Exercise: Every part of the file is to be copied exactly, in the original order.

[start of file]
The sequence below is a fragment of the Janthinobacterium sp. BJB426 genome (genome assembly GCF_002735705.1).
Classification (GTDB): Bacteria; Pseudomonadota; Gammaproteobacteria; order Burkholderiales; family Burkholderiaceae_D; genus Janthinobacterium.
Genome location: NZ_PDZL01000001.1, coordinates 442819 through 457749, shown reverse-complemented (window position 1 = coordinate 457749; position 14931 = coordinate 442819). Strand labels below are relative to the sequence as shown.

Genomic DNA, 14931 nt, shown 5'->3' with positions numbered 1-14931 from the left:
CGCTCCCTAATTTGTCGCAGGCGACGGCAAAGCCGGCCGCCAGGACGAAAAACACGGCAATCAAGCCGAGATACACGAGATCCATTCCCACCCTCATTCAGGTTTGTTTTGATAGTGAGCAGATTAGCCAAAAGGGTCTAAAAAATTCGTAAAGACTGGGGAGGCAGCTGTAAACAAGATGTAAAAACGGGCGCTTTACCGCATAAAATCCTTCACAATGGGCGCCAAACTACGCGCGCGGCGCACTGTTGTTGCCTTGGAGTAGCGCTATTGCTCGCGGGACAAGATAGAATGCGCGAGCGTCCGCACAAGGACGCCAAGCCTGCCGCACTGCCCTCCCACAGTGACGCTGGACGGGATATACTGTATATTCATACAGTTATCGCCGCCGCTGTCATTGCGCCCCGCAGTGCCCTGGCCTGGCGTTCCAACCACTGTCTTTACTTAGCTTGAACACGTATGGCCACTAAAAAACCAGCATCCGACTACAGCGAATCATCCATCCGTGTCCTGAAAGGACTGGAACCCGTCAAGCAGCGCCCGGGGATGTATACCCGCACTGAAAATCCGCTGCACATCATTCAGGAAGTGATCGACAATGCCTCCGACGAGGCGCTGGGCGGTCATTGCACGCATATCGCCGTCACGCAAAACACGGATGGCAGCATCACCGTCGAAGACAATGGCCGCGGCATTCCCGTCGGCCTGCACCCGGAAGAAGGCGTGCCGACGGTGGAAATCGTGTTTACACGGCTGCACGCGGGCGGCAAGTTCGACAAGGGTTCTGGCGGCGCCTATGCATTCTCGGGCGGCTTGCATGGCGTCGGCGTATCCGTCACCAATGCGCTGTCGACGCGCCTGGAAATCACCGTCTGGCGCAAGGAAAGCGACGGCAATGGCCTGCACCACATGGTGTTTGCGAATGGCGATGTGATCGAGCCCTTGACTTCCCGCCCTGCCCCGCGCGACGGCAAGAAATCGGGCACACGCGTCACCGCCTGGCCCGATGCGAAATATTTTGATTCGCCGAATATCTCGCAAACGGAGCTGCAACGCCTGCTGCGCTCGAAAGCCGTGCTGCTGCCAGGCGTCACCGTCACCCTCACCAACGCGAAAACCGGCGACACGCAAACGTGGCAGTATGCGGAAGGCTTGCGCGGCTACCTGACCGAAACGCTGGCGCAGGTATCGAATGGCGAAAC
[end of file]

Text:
The sequence below is a fragment of the Janthinobacterium sp. BJB426 genome (genome assembly GCF_002735705.1).
Classification (GTDB): Bacteria; Pseudomonadota; Gammaproteobacteria; order Burkholderiales; family Burkholderiaceae_D; genus Janthinobacterium.
Genome location: NZ_PDZL01000001.1, coordinates 442819 through 457749, shown reverse-complemented (window position 1 = coordinate 457749; position 14931 = coordinate 442819). Strand labels below are relative to the sequence as shown.

Genomic DNA, 14931 nt, shown 5'->3' with positions numbered 1-14931 from the left:
CGCTCCCTAATTTGTCGCAGGCGACGGCAAAGCCGGCCGCCAGGACGAAAAACACGGCAATCAAGCCGAGATACACGAGATCCATTCCCACCCTCATTCAGGTTTGTTTTGATAGTGAGCAGATTAGCCAAAAGGGTCTAAAAAATTCGTAAAGACTGGGGAGGCAGCTGTAAACAAGATGTAAAAACGGGCGCTTTACCGCATAAAATCCTTCACAATGGGCGCCAAACTACGCGCGCGGCGCACTGTTGTTGCCTTGGAGTAGCGCTATTGCTCGCGGGACAAGATAGAATGCGCGAGCGTCCGCACAAGGACGCCAAGCCTGCCGCACTGCCCTCCCACAGTGACGCTGGACGGGATATACTGTATATTCATACAGTTATCGCCGCCGCTGTCATTGCGCCCCGCAGTGCCCTGGCCTGGCGTTCCAACCACTGTCTTTACTTAGCTTGAACACGTATGGCCACTAAAAAACCAGCATCCGACTACAGCGAATCATCCATCCGTGTCCTGAAAGGACTGGAACCCGTCAAGCAGCGCCCGGGGATGTATACCCGCACTGAAAATCCGCTGCACATCATTCAGGAAGTGATCGACAATGCCTCCGACGAGGCGCTGGGCGGTCATTGCACGCATATCGCCGTCACGCAAAACACGGATGGCAGCATCACCGTCGAAGACAATGGCCGCGGCATTCCCGTCGGCCTGCACCCGGAAGAAGGCGTGCCGACGGTGGAAATCGTGTTTACACGGCTGCACGCGGGCGGCAAGTTCGACAAGGGTTCTGGCGGCGCCTATGCATTCTCGGGCGGCTTGCATGGCGTCGGCGTATCCGTCACCAATGCGCTGTCGACGCGCCTGGAAATCACCGTCTGGCGCAAGGAAAGCGACGGCAATGGCCTGCACCACATGGTGTTTGCGAATGGCGATGTGATCGAGCCCTTGACTTCCCGCCCTGCCCCGCGCGACGGCAAGAAATCGGGCACACGCGTCACCGCCTGGCCCGATGCGAAATATTTTGATTCGCCGAATATCTCGCAAACGGAGCTGCAACGCCTGCTGCGCTCGAAAGCCGTGCTGCTGCCAGGCGTCACCGTCACCCTCACCAACGCGAAAACCGGCGACACGCAAACGTGGCAGTATGCGGAAGGCTTGCGCGGCTACCTGACCGAAACGCTGGCGCAGGTATCGAATGGCGAAAC